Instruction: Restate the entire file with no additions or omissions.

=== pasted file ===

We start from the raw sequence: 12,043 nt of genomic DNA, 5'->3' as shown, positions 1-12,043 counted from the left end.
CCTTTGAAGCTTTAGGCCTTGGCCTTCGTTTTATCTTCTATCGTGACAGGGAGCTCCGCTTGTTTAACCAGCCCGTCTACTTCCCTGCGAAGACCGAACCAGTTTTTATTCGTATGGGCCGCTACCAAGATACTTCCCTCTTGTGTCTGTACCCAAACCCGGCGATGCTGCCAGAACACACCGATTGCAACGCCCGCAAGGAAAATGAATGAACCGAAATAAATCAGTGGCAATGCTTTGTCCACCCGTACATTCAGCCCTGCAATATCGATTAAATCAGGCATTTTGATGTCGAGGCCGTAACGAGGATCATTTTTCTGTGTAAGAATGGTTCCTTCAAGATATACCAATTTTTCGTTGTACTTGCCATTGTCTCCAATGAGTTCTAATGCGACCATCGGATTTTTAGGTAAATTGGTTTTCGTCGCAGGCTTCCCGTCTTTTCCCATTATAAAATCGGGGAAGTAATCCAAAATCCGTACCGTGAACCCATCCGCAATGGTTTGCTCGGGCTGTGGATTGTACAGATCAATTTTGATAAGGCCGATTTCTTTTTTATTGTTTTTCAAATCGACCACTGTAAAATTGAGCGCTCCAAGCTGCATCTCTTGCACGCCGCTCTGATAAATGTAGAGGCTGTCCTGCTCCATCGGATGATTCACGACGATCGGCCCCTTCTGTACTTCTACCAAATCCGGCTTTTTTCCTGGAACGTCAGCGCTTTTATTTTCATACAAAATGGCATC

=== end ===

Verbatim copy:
We start from the raw sequence: 12,043 nt of genomic DNA, 5'->3' as shown, positions 1-12,043 counted from the left end.
CCTTTGAAGCTTTAGGCCTTGGCCTTCGTTTTATCTTCTATCGTGACAGGGAGCTCCGCTTGTTTAACCAGCCCGTCTACTTCCCTGCGAAGACCGAACCAGTTTTTATTCGTATGGGCCGCTACCAAGATACTTCCCTCTTGTGTCTGTACCCAAACCCGGCGATGCTGCCAGAACACACCGATTGCAACGCCCGCAAGGAAAATGAATGAACCGAAATAAATCAGTGGCAATGCTTTGTCCACCCGTACATTCAGCCCTGCAATATCGATTAAATCAGGCATTTTGATGTCGAGGCCGTAACGAGGATCATTTTTCTGTGTAAGAATGGTTCCTTCAAGATATACCAATTTTTCGTTGTACTTGCCATTGTCTCCAATGAGTTCTAATGCGACCATCGGATTTTTAGGTAAATTGGTTTTCGTCGCAGGCTTCCCGTCTTTTCCCATTATAAAATCGGGGAAGTAATCCAAAATCCGTACCGTGAACCCATCCGCAATGGTTTGCTCGGGCTGTGGATTGTACAGATCAATTTTGATAAGGCCGATTTCTTTTTTATTGTTTTTCAAATCGACCACTGTAAAATTGAGCGCTCCAAGCTGCATCTCTTGCACGCCGCTCTGATAAATGTAGAGGCTGTCCTGCTCCATCGGATGATTCACGACGATCGGCCCCTTCTGTACTTCTACCAAATCCGGCTTTTTTCCTGGAACGTCAGCGCTTTTATTTTCATACAAAATGGCATC